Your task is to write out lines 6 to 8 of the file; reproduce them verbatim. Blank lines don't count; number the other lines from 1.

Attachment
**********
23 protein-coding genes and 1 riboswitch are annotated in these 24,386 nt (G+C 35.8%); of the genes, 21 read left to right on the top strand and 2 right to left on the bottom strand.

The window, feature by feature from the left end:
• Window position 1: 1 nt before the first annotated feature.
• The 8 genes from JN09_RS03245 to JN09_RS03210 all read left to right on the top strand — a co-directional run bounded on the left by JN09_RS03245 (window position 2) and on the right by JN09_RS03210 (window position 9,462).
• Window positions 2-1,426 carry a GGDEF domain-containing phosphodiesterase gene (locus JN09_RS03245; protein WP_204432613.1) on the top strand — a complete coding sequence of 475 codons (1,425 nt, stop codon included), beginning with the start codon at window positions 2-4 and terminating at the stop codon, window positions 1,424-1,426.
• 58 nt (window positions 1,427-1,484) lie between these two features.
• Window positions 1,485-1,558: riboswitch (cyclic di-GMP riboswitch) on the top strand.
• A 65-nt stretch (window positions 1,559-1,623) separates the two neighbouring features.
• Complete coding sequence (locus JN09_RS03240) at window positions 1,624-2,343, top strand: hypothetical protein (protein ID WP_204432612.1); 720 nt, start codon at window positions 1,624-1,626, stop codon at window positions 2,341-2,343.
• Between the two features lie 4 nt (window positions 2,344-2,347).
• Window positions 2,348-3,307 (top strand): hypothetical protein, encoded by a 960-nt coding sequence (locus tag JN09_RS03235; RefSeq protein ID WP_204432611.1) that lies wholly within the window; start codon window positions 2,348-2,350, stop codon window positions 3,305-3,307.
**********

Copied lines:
• 58 nt (window positions 1,427-1,484) lie between these two features.
• Window positions 1,485-1,558: riboswitch (cyclic di-GMP riboswitch) on the top strand.
• A 65-nt stretch (window positions 1,559-1,623) separates the two neighbouring features.